BMI factors in not only your weight, but also your height. Simply divide your weight in kilograms (1 lb = 0.454 kg) by the square of your height in meters. (1 inch = 2.54 cm)

So, for a person 5 ft 7 in (67 inches) tall, who weighs 120 lbs the calculation would look like this:

Height: 67 inches x 2.54 cm/inch = 170.18 cm = 1.7018 m
Height squared: 1.7018 m x 1.7018 m = 2.896 m^2
Weight: 120 lbs x 0.454 kg/lb = 54.48 kg

So, BMI = 54.48 kg / 2.896 m^2 = 18.81

But what does this number mean? The following table lists one commonly accepted classification, using BMI:

Under 18.5 = Underweight
Between 18.5 and 24.99 = Normal
Between 25 and 29.99 = Overweight
Between 30 and 34.99 = Obese (Class 1)
Between 35 and 39.99 = Obese (Class 2)
40 and above = Extreme Obesity

Of course, anyone near the borderline of one classification shouldn't panic, since these can't be anything but guidelines. Nevertheless, anyone nearer the higher range should consider the health risks associated with a high BMI. Some of those are: hypertension, increased risk of cardiovascular disease (heart problems) and increased chance of diabetes. Consult a physician for details.

There are limitations on the usefulness of BMI. It doesn't take into account different body types, athletic conditioning, age, muscle-to-fat ratio and other characteristics. As a result, it can overestimate the risk for stocky athletes and underestimate it for older individuals who have reduced muscle mass. And, gender isn't taken into account either. Yet women, just as one example, have a naturally larger percentage of body fat than men, on average.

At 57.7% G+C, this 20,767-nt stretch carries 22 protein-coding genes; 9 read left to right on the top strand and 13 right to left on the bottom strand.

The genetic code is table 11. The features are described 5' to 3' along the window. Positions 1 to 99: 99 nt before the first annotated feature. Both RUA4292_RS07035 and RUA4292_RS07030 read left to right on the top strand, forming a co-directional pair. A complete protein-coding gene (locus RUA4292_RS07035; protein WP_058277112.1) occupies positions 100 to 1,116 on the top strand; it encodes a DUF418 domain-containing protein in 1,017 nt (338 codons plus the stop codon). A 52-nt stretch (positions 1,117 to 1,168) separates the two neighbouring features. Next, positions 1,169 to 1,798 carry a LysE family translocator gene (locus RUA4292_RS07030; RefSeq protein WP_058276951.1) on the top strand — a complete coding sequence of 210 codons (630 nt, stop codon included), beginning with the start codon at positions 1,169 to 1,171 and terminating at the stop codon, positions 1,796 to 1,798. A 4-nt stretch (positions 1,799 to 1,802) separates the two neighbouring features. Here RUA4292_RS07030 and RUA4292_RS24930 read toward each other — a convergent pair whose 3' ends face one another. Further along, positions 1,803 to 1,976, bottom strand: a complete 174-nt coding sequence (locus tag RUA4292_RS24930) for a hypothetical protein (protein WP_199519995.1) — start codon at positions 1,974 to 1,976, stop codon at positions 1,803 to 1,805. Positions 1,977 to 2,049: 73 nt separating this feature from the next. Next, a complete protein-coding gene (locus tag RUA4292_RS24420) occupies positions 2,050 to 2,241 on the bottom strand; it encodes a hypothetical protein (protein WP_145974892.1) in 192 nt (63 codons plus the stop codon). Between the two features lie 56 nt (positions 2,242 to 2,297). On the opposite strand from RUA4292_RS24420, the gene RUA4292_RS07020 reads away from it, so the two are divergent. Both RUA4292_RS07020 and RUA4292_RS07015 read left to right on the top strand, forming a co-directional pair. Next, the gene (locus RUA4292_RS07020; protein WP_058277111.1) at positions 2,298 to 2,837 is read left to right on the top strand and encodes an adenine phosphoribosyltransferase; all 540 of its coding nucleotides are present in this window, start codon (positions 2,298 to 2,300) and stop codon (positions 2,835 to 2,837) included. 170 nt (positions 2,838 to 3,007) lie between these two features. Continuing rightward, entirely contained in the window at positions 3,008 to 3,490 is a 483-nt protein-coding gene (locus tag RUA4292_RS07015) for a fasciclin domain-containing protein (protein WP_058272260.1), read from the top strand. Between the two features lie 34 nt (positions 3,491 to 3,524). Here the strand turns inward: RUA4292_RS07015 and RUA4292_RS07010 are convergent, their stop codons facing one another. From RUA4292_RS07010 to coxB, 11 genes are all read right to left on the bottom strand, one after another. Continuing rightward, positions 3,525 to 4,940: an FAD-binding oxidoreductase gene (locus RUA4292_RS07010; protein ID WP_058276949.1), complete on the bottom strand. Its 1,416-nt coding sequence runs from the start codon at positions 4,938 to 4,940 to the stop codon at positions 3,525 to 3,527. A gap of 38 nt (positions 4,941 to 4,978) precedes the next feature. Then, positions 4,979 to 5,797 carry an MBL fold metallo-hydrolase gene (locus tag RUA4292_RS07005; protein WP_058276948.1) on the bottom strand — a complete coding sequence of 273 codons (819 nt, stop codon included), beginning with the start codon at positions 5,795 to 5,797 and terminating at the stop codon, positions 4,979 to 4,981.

Another measure is useful to couple with BMI: waist circumference. Since, for men and women both (though particularly for men) body fat is stored preferentially around the waist this can be a useful piece of information. For most men around, say, 5 ft 9 inches a waist measurement over 37 inches (94 cm) is substantial, while one over 40 inches (101.6 cm) indicates a health risk. For women approximately 5 ft 7 inches tall, the numbers are 31 inches (78.7 cm) and 35 inches (89 cm), respectively.

Keep in mind that these are averages, but those with substantial waistlines can see the amount of excess fat stored, confirming that the numbers constitute a useful piece of information.

What to do with, or about, those numbers is a different story, of course. No single measurement tells the whole story about weight, body fat and how to manage it. But these represent useful and objective measures when considering any weight loss program.

Common sense weight loss